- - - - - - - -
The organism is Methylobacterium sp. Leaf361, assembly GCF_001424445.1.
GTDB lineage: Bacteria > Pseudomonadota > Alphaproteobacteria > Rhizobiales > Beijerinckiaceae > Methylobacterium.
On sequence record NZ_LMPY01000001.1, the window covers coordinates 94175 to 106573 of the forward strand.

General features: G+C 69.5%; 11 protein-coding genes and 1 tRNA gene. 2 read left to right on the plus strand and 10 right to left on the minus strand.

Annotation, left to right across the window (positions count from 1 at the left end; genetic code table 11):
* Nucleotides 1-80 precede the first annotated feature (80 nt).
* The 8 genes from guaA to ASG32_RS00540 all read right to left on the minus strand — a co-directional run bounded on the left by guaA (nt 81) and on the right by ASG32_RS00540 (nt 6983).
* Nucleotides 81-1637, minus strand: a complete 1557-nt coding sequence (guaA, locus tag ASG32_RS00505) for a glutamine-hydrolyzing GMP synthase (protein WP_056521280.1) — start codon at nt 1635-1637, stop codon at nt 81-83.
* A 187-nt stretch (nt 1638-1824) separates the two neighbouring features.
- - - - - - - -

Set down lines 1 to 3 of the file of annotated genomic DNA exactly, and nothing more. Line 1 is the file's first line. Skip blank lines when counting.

The organism is Methylobacterium sp. Leaf361, assembly GCF_001424445.1.
GTDB lineage: Bacteria > Pseudomonadota > Alphaproteobacteria > Rhizobiales > Beijerinckiaceae > Methylobacterium.
On sequence record NZ_LMPY01000001.1, the window covers coordinates 94175 to 106573 of the forward strand.